Although the Scottish parliament's transport committee has issued a report that supports the scheme, which it estimates will cost £87 million over the next four years, it voiced fears on the environmental effects.
"Our committee is concerned that the removal of the bridge tolls will result in a negative environmental impact, particularly in terms of increased carbon emissions," said committee member and Green MSP Patrick Harvie, whose party is the only one to oppose the scrapping of tolls.
"We also accept that more congestion and longer journey times are expected. We have therefore strongly recommended in our report that measures are put in place in an effort to mitigate these negative effects."
The policy was an election manifesto commitment by the Scottish National Party and is likely to obtain Royal Assent in the new year. After this the £1 Forth Bridge fee and 80p Tay Bridge charge will be scrapped.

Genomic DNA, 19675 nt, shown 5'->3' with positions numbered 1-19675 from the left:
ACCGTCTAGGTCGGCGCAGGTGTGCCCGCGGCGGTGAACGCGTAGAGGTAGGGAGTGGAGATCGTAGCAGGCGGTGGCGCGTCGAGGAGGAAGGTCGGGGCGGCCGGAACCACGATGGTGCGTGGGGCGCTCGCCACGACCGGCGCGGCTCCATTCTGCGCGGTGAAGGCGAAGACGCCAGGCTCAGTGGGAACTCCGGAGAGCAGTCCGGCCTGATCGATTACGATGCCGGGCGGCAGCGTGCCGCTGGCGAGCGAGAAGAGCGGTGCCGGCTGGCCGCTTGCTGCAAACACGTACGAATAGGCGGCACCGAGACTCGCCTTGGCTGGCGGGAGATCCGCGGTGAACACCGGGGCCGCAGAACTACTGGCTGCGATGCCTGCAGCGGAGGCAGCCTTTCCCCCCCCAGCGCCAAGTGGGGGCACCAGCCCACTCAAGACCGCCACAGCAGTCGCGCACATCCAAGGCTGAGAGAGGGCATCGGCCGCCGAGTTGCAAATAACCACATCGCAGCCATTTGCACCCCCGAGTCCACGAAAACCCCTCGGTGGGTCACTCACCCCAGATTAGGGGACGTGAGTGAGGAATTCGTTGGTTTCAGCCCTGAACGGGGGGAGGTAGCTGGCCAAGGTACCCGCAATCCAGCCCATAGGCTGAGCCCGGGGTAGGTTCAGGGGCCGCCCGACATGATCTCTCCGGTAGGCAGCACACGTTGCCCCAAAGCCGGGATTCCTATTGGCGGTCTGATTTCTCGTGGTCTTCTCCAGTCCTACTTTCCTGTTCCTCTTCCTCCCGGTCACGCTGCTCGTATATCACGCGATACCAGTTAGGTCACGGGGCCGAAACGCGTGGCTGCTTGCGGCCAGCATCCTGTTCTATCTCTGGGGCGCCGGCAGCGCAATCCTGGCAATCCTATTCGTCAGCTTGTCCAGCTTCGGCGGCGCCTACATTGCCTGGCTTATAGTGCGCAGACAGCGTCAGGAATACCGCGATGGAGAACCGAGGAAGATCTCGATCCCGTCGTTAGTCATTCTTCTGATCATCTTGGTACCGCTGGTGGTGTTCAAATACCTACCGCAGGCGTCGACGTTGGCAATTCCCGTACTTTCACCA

It also spells the end of the £5 million toll booths installed on the Forth Bridge last year. The Forth Estuary Transport Authority, which operates the bridge, confirmed that a controversial canopy is also likely to be removed following complaints from South Queensferry residents that it blocks river views.
The canopy directs traffic into lanes and had to be granted retrospective planning permission after it was erected in the wrong place.